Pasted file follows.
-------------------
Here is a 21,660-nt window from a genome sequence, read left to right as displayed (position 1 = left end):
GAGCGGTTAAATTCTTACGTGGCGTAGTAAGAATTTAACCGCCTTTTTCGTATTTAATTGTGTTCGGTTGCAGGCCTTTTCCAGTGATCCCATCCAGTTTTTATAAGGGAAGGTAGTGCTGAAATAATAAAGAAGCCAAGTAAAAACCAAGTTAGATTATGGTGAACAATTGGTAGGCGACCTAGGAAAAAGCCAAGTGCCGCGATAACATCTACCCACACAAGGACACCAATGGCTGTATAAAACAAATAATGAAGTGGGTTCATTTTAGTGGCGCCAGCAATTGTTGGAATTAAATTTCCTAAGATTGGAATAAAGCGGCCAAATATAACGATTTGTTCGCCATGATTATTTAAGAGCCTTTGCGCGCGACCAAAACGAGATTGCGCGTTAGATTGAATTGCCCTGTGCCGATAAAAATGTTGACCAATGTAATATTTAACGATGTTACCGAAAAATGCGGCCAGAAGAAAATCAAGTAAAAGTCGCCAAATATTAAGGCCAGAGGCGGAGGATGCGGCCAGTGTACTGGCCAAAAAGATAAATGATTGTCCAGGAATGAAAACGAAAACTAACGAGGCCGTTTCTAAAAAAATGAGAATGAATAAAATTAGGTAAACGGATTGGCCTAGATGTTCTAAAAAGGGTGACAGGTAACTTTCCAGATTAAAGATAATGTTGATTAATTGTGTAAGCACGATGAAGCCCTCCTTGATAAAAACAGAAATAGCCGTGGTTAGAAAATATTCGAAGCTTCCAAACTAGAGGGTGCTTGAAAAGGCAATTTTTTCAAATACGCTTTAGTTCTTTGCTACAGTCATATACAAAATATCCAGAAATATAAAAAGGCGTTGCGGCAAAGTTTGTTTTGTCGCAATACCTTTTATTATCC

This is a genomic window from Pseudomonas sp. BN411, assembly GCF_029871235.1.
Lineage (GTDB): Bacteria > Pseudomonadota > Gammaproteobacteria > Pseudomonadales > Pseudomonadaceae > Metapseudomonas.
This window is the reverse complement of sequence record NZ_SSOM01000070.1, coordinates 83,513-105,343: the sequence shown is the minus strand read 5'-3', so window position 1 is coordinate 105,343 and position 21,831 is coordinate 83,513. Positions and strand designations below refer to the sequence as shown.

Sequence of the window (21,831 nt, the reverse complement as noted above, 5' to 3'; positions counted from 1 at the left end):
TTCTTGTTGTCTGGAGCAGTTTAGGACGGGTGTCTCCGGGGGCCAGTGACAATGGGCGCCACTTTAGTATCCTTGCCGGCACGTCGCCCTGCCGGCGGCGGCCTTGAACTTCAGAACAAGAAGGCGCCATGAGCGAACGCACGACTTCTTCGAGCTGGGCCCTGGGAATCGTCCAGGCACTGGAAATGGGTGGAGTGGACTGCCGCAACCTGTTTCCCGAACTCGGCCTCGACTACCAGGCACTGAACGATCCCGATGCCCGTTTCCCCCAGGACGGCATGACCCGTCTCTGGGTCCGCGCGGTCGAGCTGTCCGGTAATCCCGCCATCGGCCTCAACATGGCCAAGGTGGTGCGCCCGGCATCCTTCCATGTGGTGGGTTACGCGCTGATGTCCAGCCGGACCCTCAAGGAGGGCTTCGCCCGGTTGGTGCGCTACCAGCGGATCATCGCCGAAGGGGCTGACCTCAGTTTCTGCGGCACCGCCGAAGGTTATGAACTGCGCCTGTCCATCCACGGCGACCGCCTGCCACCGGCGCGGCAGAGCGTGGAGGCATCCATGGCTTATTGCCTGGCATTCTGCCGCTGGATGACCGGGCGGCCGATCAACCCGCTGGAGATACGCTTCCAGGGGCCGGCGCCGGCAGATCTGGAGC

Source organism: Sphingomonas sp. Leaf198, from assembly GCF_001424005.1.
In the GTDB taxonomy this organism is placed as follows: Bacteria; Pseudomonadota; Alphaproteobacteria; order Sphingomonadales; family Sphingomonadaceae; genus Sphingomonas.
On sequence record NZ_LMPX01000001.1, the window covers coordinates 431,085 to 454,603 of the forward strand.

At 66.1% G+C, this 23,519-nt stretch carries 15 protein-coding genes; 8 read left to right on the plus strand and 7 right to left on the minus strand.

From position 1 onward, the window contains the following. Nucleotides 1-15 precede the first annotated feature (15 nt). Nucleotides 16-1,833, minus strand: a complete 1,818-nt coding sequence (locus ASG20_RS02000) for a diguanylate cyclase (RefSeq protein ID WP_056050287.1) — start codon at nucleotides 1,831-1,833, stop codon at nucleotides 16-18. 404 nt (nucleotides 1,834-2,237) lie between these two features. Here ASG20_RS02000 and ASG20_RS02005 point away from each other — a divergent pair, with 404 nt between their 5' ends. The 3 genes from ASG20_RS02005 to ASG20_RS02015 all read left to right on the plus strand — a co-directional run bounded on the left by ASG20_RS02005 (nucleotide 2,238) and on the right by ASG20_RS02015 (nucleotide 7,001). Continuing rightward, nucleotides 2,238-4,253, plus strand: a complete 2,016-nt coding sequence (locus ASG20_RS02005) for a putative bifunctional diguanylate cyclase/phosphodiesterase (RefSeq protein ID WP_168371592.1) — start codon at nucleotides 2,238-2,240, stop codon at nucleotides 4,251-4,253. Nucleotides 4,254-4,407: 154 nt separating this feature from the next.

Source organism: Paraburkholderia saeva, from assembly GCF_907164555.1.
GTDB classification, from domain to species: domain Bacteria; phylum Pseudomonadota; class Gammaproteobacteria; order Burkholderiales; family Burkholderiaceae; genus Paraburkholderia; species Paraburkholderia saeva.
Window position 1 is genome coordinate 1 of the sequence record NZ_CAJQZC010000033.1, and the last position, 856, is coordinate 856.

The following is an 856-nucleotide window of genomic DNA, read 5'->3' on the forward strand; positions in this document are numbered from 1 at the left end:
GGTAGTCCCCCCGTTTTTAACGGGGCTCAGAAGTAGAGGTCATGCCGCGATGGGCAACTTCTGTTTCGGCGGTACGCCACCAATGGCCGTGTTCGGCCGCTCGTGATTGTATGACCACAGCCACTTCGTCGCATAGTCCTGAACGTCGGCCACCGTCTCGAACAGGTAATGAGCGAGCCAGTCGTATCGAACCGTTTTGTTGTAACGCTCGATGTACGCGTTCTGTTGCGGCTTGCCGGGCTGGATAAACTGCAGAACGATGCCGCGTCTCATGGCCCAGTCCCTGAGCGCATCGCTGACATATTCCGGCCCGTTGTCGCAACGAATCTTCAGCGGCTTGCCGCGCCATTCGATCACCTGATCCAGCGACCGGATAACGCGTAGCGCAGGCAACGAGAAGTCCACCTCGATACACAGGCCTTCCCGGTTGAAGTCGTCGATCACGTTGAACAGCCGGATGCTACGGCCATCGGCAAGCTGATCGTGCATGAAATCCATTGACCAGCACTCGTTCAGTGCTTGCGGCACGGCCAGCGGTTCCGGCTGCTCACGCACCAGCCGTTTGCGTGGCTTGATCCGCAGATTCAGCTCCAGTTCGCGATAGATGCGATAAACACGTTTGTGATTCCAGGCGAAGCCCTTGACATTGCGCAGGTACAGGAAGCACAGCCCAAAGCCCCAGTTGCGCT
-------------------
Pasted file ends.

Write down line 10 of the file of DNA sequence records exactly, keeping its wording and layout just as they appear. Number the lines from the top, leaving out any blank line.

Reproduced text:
On sequence record NZ_LMPX01000001.1, the window covers coordinates 431,085 to 454,603 of the forward strand.